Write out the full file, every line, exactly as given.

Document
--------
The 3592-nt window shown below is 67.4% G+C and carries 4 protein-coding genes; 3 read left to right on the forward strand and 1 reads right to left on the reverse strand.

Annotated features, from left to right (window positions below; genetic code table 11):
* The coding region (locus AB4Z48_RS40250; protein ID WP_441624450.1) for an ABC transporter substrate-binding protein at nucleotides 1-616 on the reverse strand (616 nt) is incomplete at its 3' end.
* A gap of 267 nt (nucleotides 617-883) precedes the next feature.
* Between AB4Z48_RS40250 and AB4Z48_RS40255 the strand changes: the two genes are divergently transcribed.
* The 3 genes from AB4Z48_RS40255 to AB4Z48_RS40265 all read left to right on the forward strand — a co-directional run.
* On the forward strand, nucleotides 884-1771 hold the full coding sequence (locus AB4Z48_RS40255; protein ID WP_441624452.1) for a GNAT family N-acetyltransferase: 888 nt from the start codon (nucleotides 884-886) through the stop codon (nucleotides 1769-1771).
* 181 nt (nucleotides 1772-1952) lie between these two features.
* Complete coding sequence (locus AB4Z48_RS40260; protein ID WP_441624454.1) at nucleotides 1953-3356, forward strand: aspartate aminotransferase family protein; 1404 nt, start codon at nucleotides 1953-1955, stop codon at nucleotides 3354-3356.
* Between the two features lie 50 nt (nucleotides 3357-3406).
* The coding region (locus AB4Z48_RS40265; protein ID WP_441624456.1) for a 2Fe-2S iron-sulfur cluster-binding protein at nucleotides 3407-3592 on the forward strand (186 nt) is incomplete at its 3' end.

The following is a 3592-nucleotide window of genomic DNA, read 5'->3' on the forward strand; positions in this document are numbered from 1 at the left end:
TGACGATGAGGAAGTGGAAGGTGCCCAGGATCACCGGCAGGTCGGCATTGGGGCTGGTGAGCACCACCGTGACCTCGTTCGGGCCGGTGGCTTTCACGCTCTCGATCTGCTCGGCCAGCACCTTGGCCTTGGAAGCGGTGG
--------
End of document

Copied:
The 3592-nt window shown below is 67.4% G+C and carries 4 protein-coding genes; 3 read left to right on the forward strand and 1 reads right to left on the reverse strand.

Annotated features, from left to right (window positions below; genetic code table 11):
* The coding region (locus AB4Z48_RS40250; protein ID WP_441624450.1) for an ABC transporter substrate-binding protein at nucleotides 1-616 on the reverse strand (616 nt) is incomplete at its 3' end.
* A gap of 267 nt (nucleotides 617-883) precedes the next feature.
* Between AB4Z48_RS40250 and AB4Z48_RS40255 the strand changes: the two genes are divergently transcribed.
* The 3 genes from AB4Z48_RS40255 to AB4Z48_RS40265 all read left to right on the forward strand — a co-directional run.
* On the forward strand, nucleotides 884-1771 hold the full coding sequence (locus AB4Z48_RS40255; protein ID WP_441624452.1) for a GNAT family N-acetyltransferase: 888 nt from the start codon (nucleotides 884-886) through the stop codon (nucleotides 1769-1771).
* 181 nt (nucleotides 1772-1952) lie between these two features.
* Complete coding sequence (locus AB4Z48_RS40260; protein ID WP_441624454.1) at nucleotides 1953-3356, forward strand: aspartate aminotransferase family protein; 1404 nt, start codon at nucleotides 1953-1955, stop codon at nucleotides 3354-3356.
* Between the two features lie 50 nt (nucleotides 3357-3406).
* The coding region (locus AB4Z48_RS40265; protein ID WP_441624456.1) for a 2Fe-2S iron-sulfur cluster-binding protein at nucleotides 3407-3592 on the forward strand (186 nt) is incomplete at its 3' end.

The following is a 3592-nucleotide window of genomic DNA, read 5'->3' on the forward strand; positions in this document are numbered from 1 at the left end:
TGACGATGAGGAAGTGGAAGGTGCCCAGGATCACCGGCAGGTCGGCATTGGGGCTGGTGAGCACCACCGTGACCTCGTTCGGGCCGGTGGCTTTCACGCTCTCGATCTGCTCGGCCAGCACCTTGGCCTTGGAAGCGGTGG